2013 New Mexico Housing Market

After surviving a double-dip recession in late 2012 and experiencing the loss of many of its residents, New Mexico is facing a long road to real estate market recovery.

An article in Albuquerque Business First (“Economic Outlook conference explores NM’s road to recovery,” Jan. 15, 2013), quoted University of New Mexico Bureau of Business and Economic Research Director Lee Reynis saying “the state’s economy is ‘continuing to move sideways.’

“The state’s private sector, with the exception of the construction industry, added jobs during the year, but the government sector shed jobs to bring the overall job growth rate down. And while New Mexico’s unemployment rate is 6.2 percent and below the national rate of 7.8 percent, much of that is due to the fact that the state’s labor force has decreased in size, Reynis added.

‘The number of people that are counted as unemployed is falling. People are dropping out’ of the labor force, Reynis explained.

U.S. Census Bureau figures showed the state is now experiencing an out-migration of residents, confirming speculation that many of the 53,000 state residents who lost jobs during the recession have left the state, Reynis added.

“As for the Albuquerque metropolitan area, which has been shedding jobs since June 2012, ‘we simply do not see evidence of a recovery, and this is five years after’ the recovery from the recession began, Reynis said.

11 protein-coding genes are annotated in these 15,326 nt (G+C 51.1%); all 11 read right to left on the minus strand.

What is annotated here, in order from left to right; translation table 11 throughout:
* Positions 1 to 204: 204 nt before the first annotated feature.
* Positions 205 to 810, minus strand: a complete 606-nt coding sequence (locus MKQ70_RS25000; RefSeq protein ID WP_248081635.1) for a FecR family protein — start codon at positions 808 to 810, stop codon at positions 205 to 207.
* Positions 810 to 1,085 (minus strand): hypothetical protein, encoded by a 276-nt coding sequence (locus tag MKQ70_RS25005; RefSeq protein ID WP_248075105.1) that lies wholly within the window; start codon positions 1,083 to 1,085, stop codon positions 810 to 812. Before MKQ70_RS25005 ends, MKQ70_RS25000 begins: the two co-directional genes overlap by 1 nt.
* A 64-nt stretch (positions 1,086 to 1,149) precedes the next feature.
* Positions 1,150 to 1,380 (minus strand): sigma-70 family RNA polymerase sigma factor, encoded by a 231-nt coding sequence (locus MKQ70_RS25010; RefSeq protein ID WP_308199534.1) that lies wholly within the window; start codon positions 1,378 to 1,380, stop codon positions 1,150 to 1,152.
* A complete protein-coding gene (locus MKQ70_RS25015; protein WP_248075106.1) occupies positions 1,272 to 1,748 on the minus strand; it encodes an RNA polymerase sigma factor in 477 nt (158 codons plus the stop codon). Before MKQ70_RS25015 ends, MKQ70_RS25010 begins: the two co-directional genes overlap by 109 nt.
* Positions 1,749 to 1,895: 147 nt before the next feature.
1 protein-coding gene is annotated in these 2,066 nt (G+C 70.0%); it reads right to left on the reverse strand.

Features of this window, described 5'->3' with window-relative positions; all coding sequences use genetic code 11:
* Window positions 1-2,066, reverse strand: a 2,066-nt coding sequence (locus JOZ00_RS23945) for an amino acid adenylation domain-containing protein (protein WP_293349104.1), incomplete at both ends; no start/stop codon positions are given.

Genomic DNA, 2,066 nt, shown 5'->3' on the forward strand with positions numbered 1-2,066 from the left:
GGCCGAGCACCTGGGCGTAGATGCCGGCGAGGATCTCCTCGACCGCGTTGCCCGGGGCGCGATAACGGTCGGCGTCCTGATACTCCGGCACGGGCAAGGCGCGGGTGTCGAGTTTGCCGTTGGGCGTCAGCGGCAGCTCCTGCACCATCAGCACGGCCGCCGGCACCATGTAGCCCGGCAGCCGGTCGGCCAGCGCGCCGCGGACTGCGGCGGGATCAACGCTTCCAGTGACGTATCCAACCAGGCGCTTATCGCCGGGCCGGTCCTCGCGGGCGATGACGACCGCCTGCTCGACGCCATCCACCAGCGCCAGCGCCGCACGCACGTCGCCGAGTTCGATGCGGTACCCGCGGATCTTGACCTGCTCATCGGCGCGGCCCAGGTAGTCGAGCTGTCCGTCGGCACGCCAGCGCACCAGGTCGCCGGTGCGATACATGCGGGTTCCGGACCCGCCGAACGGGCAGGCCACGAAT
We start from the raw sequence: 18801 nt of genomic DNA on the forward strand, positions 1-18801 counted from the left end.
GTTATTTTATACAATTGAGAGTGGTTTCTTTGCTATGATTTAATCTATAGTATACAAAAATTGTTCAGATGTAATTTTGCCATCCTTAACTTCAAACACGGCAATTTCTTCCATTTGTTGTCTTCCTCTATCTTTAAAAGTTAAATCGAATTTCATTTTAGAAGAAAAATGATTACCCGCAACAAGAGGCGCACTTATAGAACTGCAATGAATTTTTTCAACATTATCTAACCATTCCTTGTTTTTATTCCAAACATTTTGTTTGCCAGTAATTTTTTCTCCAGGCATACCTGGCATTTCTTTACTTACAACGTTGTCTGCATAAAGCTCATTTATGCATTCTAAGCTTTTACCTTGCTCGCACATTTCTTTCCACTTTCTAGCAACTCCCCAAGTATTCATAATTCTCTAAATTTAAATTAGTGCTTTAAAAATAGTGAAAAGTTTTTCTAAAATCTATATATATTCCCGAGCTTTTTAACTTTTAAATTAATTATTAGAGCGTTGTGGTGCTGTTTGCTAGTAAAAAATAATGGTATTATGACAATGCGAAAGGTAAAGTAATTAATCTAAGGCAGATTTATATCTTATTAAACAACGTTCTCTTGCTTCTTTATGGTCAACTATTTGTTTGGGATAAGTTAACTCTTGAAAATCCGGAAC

However, CNBC (“Housing in Mountain States Climbs back,” March 30, 2012) reported that the residential housing market in New Mexico, Colorado and Utah did not experience the extreme rise and crash of that of other states following the real estate bubble and subsequent recession.

“‘We didn’t experience the bubble that California, Florida, Arizona and Nevada did,’ said Thomas Thibodeau, a residential real estate expert at the University of Colorado’s Leeds School of Business. ‘Prices in Denver came down about 14 percent, peak to trough, and it now looks like the decline has come to an end.’”

In RE/MAX’s 2012 national housing report, Albuquerque was first among all 53 metro areas surveyed, with a 46.6 percent-increase in the number of year-over-year sales.

Meanwhile, according to RealtyTrac, only one in 12 homes sold last year in New Mexico was somewhere in the foreclosure process, versus to one-in-four nationwide.

“But veteran homeseller Kurstin Johnson isn’t ready to say hard times are behind the city. ‘Last year was excellent, we recorded the highest volume of sales in three years,’ says Johnson, who’s parlayed 25 years of local realty experience into ownership of her own boutique firm, Vista Encantada Realtors. ‘This year’s been slow been to start — plenty of buyers but no closings,’ she says. ‘Everyone I speak with is experiencing a bit of a slowdown. People are sitting on the fence. There doesn’t seem to be anything to propel buyers to act. We have fewer active listings than we’ve had since 2006.’”